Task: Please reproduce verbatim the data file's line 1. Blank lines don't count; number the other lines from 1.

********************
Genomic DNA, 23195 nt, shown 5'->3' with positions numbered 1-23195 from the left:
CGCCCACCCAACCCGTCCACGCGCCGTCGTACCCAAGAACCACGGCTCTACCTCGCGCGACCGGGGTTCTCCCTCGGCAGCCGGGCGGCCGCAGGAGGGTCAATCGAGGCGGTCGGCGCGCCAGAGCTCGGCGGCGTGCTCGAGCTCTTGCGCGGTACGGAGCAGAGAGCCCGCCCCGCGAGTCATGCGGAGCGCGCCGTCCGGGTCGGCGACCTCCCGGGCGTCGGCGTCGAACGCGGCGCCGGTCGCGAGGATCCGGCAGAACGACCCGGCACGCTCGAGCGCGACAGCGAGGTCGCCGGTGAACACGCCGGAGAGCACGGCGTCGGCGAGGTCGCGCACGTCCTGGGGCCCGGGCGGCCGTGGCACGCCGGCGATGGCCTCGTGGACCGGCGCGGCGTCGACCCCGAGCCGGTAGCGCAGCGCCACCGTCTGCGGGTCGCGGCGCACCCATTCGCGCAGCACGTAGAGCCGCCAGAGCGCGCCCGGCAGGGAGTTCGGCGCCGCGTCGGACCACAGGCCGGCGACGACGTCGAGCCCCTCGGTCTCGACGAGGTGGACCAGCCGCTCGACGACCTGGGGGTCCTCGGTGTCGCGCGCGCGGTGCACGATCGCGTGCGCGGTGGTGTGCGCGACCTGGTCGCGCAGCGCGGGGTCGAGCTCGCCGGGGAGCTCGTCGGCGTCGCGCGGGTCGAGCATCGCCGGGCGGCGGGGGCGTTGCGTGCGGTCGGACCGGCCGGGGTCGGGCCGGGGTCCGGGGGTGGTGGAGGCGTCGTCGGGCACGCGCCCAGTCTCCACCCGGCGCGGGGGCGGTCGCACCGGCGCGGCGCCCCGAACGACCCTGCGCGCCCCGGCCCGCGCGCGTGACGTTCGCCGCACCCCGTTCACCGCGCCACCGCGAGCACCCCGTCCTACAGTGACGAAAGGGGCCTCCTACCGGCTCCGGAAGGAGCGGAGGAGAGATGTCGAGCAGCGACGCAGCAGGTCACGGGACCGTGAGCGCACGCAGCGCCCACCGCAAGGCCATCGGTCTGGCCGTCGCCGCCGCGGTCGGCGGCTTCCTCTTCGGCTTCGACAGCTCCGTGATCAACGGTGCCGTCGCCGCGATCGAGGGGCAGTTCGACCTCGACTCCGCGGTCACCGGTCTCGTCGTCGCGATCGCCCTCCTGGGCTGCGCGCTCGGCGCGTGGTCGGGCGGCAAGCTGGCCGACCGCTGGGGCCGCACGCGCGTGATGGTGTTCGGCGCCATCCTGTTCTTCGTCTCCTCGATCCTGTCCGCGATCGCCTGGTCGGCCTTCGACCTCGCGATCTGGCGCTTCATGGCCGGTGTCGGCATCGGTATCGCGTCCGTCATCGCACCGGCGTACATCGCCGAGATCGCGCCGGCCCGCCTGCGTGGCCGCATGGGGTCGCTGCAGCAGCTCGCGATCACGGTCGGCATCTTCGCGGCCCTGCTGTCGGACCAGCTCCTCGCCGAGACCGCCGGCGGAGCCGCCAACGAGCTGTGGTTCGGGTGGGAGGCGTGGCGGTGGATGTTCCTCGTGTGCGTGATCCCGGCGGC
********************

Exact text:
Genomic DNA, 23195 nt, shown 5'->3' with positions numbered 1-23195 from the left: